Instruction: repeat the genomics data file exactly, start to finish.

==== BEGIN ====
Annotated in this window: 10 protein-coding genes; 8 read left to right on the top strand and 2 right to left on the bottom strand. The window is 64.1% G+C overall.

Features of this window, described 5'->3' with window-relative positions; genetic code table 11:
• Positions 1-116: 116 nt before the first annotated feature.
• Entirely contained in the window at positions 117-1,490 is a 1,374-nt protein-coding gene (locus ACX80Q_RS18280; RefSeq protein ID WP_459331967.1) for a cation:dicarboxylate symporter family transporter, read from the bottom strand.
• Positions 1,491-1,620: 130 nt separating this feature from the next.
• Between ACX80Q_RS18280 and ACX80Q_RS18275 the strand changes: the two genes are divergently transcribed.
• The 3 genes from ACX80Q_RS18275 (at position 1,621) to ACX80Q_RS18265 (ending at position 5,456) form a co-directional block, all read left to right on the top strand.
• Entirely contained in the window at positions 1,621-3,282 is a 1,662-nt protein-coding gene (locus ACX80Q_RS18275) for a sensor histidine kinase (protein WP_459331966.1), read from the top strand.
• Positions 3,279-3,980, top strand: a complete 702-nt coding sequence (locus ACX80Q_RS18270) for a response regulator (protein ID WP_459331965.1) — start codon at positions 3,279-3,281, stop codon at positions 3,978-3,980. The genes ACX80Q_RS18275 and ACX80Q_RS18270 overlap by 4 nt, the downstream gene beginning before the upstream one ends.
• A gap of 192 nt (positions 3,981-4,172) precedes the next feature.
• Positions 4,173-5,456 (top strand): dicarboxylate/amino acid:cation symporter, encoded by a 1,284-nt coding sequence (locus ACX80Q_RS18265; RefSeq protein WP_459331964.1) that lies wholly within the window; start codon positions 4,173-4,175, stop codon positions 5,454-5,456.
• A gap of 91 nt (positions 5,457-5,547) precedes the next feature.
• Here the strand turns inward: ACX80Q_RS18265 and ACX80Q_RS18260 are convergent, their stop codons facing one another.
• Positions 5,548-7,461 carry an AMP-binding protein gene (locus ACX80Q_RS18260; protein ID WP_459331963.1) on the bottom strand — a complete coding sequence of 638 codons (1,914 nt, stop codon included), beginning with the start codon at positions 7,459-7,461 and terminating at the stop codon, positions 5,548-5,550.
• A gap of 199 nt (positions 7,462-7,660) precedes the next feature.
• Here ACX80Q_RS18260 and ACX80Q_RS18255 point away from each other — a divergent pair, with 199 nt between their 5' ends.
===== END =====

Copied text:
Annotated in this window: 10 protein-coding genes; 8 read left to right on the top strand and 2 right to left on the bottom strand. The window is 64.1% G+C overall.

Features of this window, described 5'->3' with window-relative positions; genetic code table 11:
• Positions 1-116: 116 nt before the first annotated feature.
• Entirely contained in the window at positions 117-1,490 is a 1,374-nt protein-coding gene (locus ACX80Q_RS18280; RefSeq protein ID WP_459331967.1) for a cation:dicarboxylate symporter family transporter, read from the bottom strand.
• Positions 1,491-1,620: 130 nt separating this feature from the next.
• Between ACX80Q_RS18280 and ACX80Q_RS18275 the strand changes: the two genes are divergently transcribed.
• The 3 genes from ACX80Q_RS18275 (at position 1,621) to ACX80Q_RS18265 (ending at position 5,456) form a co-directional block, all read left to right on the top strand.
• Entirely contained in the window at positions 1,621-3,282 is a 1,662-nt protein-coding gene (locus ACX80Q_RS18275) for a sensor histidine kinase (protein WP_459331966.1), read from the top strand.
• Positions 3,279-3,980, top strand: a complete 702-nt coding sequence (locus ACX80Q_RS18270) for a response regulator (protein ID WP_459331965.1) — start codon at positions 3,279-3,281, stop codon at positions 3,978-3,980. The genes ACX80Q_RS18275 and ACX80Q_RS18270 overlap by 4 nt, the downstream gene beginning before the upstream one ends.
• A gap of 192 nt (positions 3,981-4,172) precedes the next feature.
• Positions 4,173-5,456 (top strand): dicarboxylate/amino acid:cation symporter, encoded by a 1,284-nt coding sequence (locus ACX80Q_RS18265; RefSeq protein WP_459331964.1) that lies wholly within the window; start codon positions 4,173-4,175, stop codon positions 5,454-5,456.
• A gap of 91 nt (positions 5,457-5,547) precedes the next feature.
• Here the strand turns inward: ACX80Q_RS18265 and ACX80Q_RS18260 are convergent, their stop codons facing one another.
• Positions 5,548-7,461 carry an AMP-binding protein gene (locus ACX80Q_RS18260; protein ID WP_459331963.1) on the bottom strand — a complete coding sequence of 638 codons (1,914 nt, stop codon included), beginning with the start codon at positions 7,459-7,461 and terminating at the stop codon, positions 5,548-5,550.
• A gap of 199 nt (positions 7,462-7,660) precedes the next feature.
• Here ACX80Q_RS18260 and ACX80Q_RS18255 point away from each other — a divergent pair, with 199 nt between their 5' ends.